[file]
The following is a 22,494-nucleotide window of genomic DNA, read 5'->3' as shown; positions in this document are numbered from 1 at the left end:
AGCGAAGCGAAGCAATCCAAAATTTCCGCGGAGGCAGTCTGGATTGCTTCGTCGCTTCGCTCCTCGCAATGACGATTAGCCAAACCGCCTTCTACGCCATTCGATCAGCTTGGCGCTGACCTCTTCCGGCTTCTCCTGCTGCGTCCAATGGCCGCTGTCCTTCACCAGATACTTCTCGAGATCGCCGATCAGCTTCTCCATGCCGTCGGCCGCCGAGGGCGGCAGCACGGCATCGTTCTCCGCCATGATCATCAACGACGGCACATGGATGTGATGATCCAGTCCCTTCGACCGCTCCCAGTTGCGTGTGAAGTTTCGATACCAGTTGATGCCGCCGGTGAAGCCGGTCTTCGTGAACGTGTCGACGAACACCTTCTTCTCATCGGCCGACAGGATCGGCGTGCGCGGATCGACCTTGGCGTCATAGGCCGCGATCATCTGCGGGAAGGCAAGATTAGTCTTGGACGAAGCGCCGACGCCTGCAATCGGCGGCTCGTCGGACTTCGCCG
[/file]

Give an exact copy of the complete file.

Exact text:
The following is a 22,494-nucleotide window of genomic DNA, read 5'->3' as shown; positions in this document are numbered from 1 at the left end:
AGCGAAGCGAAGCAATCCAAAATTTCCGCGGAGGCAGTCTGGATTGCTTCGTCGCTTCGCTCCTCGCAATGACGATTAGCCAAACCGCCTTCTACGCCATTCGATCAGCTTGGCGCTGACCTCTTCCGGCTTCTCCTGCTGCGTCCAATGGCCGCTGTCCTTCACCAGATACTTCTCGAGATCGCCGATCAGCTTCTCCATGCCGTCGGCCGCCGAGGGCGGCAGCACGGCATCGTTCTCCGCCATGATCATCAACGACGGCACATGGATGTGATGATCCAGTCCCTTCGACCGCTCCCAGTTGCGTGTGAAGTTTCGATACCAGTTGATGCCGCCGGTGAAGCCGGTCTTCGTGAACGTGTCGACGAACACCTTCTTCTCATCGGCCGACAGGATCGGCGTGCGCGGATCGACCTTGGCGTCATAGGCCGCGATCATCTGCGGGAAGGCAAGATTAGTCTTGGACGAAGCGCCGACGCCTGCAATCGGCGGCTCGTCGGACTTCGCCG